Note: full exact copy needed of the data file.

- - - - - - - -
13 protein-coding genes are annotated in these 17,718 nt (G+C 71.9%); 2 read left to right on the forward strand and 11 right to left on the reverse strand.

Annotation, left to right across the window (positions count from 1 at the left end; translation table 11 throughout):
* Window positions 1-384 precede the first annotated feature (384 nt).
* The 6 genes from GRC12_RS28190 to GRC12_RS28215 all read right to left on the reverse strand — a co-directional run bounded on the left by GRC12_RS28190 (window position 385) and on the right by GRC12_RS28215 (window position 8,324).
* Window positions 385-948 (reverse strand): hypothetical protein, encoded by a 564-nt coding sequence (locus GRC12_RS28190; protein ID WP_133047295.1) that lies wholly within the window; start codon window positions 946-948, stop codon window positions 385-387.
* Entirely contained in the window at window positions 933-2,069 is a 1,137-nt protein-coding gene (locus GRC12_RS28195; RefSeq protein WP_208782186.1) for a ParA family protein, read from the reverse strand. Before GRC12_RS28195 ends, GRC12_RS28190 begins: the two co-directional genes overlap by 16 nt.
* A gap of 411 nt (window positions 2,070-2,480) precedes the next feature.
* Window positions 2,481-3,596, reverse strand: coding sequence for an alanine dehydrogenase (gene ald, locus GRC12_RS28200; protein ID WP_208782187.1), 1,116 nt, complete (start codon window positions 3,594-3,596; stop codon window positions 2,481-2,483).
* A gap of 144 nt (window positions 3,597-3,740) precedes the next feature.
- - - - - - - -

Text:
13 protein-coding genes are annotated in these 17,718 nt (G+C 71.9%); 2 read left to right on the forward strand and 11 right to left on the reverse strand.

Annotation, left to right across the window (positions count from 1 at the left end; translation table 11 throughout):
* Window positions 1-384 precede the first annotated feature (384 nt).
* The 6 genes from GRC12_RS28190 to GRC12_RS28215 all read right to left on the reverse strand — a co-directional run bounded on the left by GRC12_RS28190 (window position 385) and on the right by GRC12_RS28215 (window position 8,324).
* Window positions 385-948 (reverse strand): hypothetical protein, encoded by a 564-nt coding sequence (locus GRC12_RS28190; protein ID WP_133047295.1) that lies wholly within the window; start codon window positions 946-948, stop codon window positions 385-387.
* Entirely contained in the window at window positions 933-2,069 is a 1,137-nt protein-coding gene (locus GRC12_RS28195; RefSeq protein WP_208782186.1) for a ParA family protein, read from the reverse strand. Before GRC12_RS28195 ends, GRC12_RS28190 begins: the two co-directional genes overlap by 16 nt.
* A gap of 411 nt (window positions 2,070-2,480) precedes the next feature.
* Window positions 2,481-3,596, reverse strand: coding sequence for an alanine dehydrogenase (gene ald, locus GRC12_RS28200; protein ID WP_208782187.1), 1,116 nt, complete (start codon window positions 3,594-3,596; stop codon window positions 2,481-2,483).
* A gap of 144 nt (window positions 3,597-3,740) precedes the next feature.